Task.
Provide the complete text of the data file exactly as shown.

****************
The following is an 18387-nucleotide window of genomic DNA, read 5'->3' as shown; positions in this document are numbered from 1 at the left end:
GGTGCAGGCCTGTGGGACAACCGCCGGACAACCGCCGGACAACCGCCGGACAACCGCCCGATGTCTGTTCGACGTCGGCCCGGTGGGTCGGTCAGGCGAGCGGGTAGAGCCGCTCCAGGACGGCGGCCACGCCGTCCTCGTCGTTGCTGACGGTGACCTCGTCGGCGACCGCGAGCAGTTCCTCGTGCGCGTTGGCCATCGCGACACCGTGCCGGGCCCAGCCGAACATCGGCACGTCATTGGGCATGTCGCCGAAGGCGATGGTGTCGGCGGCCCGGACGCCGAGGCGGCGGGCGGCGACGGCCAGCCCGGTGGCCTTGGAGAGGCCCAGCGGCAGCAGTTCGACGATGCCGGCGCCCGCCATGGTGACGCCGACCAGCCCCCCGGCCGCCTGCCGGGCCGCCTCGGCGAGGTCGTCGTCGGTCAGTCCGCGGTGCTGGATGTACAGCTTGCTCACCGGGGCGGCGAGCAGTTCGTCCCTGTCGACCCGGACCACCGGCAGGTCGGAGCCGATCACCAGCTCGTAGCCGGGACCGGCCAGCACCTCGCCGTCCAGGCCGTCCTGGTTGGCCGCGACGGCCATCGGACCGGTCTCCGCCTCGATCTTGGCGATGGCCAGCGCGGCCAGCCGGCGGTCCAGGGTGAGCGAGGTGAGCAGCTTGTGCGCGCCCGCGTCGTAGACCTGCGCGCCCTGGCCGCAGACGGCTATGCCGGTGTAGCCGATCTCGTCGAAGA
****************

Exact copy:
The following is an 18387-nucleotide window of genomic DNA, read 5'->3' as shown; positions in this document are numbered from 1 at the left end:
GGTGCAGGCCTGTGGGACAACCGCCGGACAACCGCCGGACAACCGCCGGACAACCGCCCGATGTCTGTTCGACGTCGGCCCGGTGGGTCGGTCAGGCGAGCGGGTAGAGCCGCTCCAGGACGGCGGCCACGCCGTCCTCGTCGTTGCTGACGGTGACCTCGTCGGCGACCGCGAGCAGTTCCTCGTGCGCGTTGGCCATCGCGACACCGTGCCGGGCCCAGCCGAACATCGGCACGTCATTGGGCATGTCGCCGAAGGCGATGGTGTCGGCGGCCCGGACGCCGAGGCGGCGGGCGGCGACGGCCAGCCCGGTGGCCTTGGAGAGGCCCAGCGGCAGCAGTTCGACGATGCCGGCGCCCGCCATGGTGACGCCGACCAGCCCCCCGGCCGCCTGCCGGGCCGCCTCGGCGAGGTCGTCGTCGGTCAGTCCGCGGTGCTGGATGTACAGCTTGCTCACCGGGGCGGCGAGCAGTTCGTCCCTGTCGACCCGGACCACCGGCAGGTCGGAGCCGATCACCAGCTCGTAGCCGGGACCGGCCAGCACCTCGCCGTCCAGGCCGTCCTGGTTGGCCGCGACGGCCATCGGACCGGTCTCCGCCTCGATCTTGGCGATGGCCAGCGCGGCCAGCCGGCGGTCCAGGGTGAGCGAGGTGAGCAGCTTGTGCGCGCCCGCGTCGTAGACCTGCGCGCCCTGGCCGCAGACGGCTATGCCGGTGTAGCCGATCTCGTCGAAGA